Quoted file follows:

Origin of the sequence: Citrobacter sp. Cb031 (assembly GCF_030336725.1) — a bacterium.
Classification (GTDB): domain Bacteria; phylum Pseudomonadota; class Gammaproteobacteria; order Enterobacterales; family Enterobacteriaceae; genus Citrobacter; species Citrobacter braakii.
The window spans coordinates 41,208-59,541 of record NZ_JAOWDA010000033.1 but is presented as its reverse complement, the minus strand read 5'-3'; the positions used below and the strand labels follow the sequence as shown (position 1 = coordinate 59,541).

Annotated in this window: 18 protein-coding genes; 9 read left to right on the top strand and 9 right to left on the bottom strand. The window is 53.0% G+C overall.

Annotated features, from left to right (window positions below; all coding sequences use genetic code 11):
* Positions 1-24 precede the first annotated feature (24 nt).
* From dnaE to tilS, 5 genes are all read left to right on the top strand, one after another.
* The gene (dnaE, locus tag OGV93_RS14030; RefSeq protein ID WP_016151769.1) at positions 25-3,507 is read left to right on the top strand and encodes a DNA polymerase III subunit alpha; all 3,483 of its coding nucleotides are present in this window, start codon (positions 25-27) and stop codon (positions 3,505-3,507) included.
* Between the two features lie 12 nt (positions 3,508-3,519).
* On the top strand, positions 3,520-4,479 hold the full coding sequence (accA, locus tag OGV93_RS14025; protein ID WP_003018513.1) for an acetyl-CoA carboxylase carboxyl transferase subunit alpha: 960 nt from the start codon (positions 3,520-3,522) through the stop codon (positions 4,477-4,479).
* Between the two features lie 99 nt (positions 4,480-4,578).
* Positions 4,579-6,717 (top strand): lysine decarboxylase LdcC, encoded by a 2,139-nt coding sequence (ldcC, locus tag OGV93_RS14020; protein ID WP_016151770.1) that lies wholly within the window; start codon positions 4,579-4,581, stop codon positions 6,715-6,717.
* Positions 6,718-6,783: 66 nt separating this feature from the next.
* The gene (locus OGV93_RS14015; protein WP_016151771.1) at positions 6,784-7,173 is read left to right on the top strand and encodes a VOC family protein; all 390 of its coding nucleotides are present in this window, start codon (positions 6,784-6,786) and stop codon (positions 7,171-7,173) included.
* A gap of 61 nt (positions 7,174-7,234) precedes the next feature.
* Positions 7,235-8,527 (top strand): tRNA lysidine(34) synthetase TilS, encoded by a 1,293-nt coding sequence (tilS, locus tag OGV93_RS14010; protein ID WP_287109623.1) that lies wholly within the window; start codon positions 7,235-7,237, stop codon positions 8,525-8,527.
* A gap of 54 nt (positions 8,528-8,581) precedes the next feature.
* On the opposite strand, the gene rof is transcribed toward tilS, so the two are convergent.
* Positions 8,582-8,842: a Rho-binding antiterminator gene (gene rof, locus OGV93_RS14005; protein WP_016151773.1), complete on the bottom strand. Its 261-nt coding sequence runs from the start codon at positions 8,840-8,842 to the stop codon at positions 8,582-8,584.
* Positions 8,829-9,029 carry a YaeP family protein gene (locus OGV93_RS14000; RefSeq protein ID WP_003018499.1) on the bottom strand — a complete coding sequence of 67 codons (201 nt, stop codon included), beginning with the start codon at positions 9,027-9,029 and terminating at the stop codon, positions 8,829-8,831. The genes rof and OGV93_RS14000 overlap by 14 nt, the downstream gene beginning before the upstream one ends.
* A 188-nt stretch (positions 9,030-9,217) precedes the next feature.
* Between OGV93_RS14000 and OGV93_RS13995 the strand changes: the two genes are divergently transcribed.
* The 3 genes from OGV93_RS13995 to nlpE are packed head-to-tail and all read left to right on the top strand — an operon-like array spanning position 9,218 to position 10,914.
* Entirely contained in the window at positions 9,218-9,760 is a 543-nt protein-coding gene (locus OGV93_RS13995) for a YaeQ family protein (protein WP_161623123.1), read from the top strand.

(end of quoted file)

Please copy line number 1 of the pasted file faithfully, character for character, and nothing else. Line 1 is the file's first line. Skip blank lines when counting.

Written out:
Origin of the sequence: Citrobacter sp. Cb031 (assembly GCF_030336725.1) — a bacterium.